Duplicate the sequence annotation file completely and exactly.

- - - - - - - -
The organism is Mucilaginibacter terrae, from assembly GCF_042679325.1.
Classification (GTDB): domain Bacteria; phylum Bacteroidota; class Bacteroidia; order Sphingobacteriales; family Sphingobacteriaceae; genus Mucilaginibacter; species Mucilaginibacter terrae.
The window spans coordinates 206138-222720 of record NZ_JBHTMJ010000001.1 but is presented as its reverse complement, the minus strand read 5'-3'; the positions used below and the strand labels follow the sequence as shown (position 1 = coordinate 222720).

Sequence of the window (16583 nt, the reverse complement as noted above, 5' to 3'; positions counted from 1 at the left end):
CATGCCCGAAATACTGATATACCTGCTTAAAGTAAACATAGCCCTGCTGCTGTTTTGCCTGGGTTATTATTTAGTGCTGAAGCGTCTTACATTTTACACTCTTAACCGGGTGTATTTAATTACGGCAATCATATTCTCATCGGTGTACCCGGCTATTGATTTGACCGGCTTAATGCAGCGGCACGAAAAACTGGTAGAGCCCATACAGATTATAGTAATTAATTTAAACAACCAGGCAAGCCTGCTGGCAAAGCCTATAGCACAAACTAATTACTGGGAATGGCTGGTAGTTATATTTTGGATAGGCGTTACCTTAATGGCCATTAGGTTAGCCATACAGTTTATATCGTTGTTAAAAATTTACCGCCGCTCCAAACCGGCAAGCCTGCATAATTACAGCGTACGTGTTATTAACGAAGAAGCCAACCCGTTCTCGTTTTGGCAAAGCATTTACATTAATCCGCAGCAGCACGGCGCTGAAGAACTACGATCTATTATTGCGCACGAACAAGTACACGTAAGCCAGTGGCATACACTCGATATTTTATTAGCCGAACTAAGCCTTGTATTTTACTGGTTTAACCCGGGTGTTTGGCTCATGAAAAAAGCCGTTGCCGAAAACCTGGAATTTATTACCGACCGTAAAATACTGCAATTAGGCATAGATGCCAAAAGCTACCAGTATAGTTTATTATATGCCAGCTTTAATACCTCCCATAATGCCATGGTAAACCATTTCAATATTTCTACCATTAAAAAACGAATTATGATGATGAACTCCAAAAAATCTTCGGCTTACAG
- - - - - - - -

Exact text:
The organism is Mucilaginibacter terrae, from assembly GCF_042679325.1.
Classification (GTDB): domain Bacteria; phylum Bacteroidota; class Bacteroidia; order Sphingobacteriales; family Sphingobacteriaceae; genus Mucilaginibacter; species Mucilaginibacter terrae.
The window spans coordinates 206138-222720 of record NZ_JBHTMJ010000001.1 but is presented as its reverse complement, the minus strand read 5'-3'; the positions used below and the strand labels follow the sequence as shown (position 1 = coordinate 222720).

Sequence of the window (16583 nt, the reverse complement as noted above, 5' to 3'; positions counted from 1 at the left end):
CATGCCCGAAATACTGATATACCTGCTTAAAGTAAACATAGCCCTGCTGCTGTTTTGCCTGGGTTATTATTTAGTGCTGAAGCGTCTTACATTTTACACTCTTAACCGGGTGTATTTAATTACGGCAATCATATTCTCATCGGTGTACCCGGCTATTGATTTGACCGGCTTAATGCAGCGGCACGAAAAACTGGTAGAGCCCATACAGATTATAGTAATTAATTTAAACAACCAGGCAAGCCTGCTGGCAAAGCCTATAGCACAAACTAATTACTGGGAATGGCTGGTAGTTATATTTTGGATAGGCGTTACCTTAATGGCCATTAGGTTAGCCATACAGTTTATATCGTTGTTAAAAATTTACCGCCGCTCCAAACCGGCAAGCCTGCATAATTACAGCGTACGTGTTATTAACGAAGAAGCCAACCCGTTCTCGTTTTGGCAAAGCATTTACATTAATCCGCAGCAGCACGGCGCTGAAGAACTACGATCTATTATTGCGCACGAACAAGTACACGTAAGCCAGTGGCATACACTCGATATTTTATTAGCCGAACTAAGCCTTGTATTTTACTGGTTTAACCCGGGTGTTTGGCTCATGAAAAAAGCCGTTGCCGAAAACCTGGAATTTATTACCGACCGTAAAATACTGCAATTAGGCATAGATGCCAAAAGCTACCAGTATAGTTTATTATATGCCAGCTTTAATACCTCCCATAATGCCATGGTAAACCATTTCAATATTTCTACCATTAAAAAACGAATTATGATGATGAACTCCAAAAAATCTTCGGCTTACAG